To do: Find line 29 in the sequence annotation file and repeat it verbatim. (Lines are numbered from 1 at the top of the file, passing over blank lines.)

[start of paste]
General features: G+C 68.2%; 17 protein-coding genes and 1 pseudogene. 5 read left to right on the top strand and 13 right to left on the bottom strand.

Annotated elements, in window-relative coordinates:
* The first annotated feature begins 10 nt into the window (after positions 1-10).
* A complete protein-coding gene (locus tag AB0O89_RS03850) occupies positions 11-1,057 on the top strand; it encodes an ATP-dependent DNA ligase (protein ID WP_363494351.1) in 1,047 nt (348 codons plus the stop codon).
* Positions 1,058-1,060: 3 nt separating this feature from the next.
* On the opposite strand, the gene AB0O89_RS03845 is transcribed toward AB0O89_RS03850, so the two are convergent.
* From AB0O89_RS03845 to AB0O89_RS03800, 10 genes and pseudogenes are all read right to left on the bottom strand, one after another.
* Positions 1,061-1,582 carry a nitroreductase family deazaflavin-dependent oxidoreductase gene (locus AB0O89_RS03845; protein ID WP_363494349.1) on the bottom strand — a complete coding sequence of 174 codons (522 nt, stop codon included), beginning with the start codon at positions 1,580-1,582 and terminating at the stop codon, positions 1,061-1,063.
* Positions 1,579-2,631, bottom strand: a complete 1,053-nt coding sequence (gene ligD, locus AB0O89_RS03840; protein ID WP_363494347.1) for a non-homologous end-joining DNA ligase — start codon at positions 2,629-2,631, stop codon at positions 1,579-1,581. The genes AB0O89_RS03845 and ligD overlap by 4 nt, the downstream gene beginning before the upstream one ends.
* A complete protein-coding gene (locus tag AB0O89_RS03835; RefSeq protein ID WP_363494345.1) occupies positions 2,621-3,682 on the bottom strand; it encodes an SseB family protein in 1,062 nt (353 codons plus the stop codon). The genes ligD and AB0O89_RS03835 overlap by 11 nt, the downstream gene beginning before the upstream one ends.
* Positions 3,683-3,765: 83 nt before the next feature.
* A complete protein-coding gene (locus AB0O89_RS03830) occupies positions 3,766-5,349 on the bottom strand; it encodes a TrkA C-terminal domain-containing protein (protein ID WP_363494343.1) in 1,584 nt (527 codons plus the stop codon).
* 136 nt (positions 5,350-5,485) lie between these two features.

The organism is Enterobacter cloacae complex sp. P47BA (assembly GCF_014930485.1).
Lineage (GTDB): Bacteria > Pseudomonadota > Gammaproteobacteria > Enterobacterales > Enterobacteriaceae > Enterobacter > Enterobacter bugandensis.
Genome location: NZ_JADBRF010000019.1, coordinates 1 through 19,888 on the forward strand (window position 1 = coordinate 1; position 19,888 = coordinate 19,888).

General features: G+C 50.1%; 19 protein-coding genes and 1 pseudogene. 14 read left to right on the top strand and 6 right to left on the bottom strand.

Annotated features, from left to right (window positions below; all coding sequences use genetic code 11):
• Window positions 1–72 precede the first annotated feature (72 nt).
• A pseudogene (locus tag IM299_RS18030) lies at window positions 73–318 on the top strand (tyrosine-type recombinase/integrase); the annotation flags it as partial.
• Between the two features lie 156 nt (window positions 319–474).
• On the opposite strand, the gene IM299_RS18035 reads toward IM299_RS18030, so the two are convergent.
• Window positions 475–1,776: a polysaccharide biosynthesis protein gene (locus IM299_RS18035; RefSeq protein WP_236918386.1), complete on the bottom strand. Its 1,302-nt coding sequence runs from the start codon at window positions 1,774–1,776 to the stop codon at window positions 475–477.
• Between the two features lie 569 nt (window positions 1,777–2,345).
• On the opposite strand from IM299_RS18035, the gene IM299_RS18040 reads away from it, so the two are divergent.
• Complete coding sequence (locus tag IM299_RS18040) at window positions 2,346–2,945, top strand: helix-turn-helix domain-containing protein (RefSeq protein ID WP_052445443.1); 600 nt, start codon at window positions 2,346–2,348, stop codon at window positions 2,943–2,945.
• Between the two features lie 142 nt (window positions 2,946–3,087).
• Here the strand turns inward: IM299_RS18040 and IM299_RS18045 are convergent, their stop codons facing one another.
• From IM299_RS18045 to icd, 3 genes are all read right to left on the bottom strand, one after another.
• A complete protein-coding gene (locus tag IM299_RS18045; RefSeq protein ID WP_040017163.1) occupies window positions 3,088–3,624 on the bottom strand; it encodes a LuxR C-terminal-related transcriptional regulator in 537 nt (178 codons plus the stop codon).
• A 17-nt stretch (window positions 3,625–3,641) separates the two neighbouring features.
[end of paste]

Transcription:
• From IM299_RS18045 to icd, 3 genes are all read right to left on the bottom strand, one after another.